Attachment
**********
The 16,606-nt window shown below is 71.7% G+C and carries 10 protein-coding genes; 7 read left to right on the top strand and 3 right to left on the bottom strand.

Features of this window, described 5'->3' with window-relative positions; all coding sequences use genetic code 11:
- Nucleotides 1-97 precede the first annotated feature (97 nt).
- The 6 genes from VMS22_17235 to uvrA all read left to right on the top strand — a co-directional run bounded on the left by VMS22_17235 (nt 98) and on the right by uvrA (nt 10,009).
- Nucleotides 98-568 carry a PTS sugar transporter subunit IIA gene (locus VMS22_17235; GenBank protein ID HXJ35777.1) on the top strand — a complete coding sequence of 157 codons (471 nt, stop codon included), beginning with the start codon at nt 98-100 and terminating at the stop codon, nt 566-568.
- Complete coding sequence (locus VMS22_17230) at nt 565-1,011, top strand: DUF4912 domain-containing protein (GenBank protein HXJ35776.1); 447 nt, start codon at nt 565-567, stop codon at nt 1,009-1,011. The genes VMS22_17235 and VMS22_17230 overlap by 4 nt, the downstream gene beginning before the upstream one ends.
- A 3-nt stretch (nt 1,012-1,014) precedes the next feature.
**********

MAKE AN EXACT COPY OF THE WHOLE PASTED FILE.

The 16,606-nt window shown below is 71.7% G+C and carries 10 protein-coding genes; 7 read left to right on the top strand and 3 right to left on the bottom strand.

Features of this window, described 5'->3' with window-relative positions; all coding sequences use genetic code 11:
- Nucleotides 1-97 precede the first annotated feature (97 nt).
- The 6 genes from VMS22_17235 to uvrA all read left to right on the top strand — a co-directional run bounded on the left by VMS22_17235 (nt 98) and on the right by uvrA (nt 10,009).
- Nucleotides 98-568 carry a PTS sugar transporter subunit IIA gene (locus VMS22_17235; GenBank protein ID HXJ35777.1) on the top strand — a complete coding sequence of 157 codons (471 nt, stop codon included), beginning with the start codon at nt 98-100 and terminating at the stop codon, nt 566-568.
- Complete coding sequence (locus VMS22_17230) at nt 565-1,011, top strand: DUF4912 domain-containing protein (GenBank protein HXJ35776.1); 447 nt, start codon at nt 565-567, stop codon at nt 1,009-1,011. The genes VMS22_17235 and VMS22_17230 overlap by 4 nt, the downstream gene beginning before the upstream one ends.
- A 3-nt stretch (nt 1,012-1,014) precedes the next feature.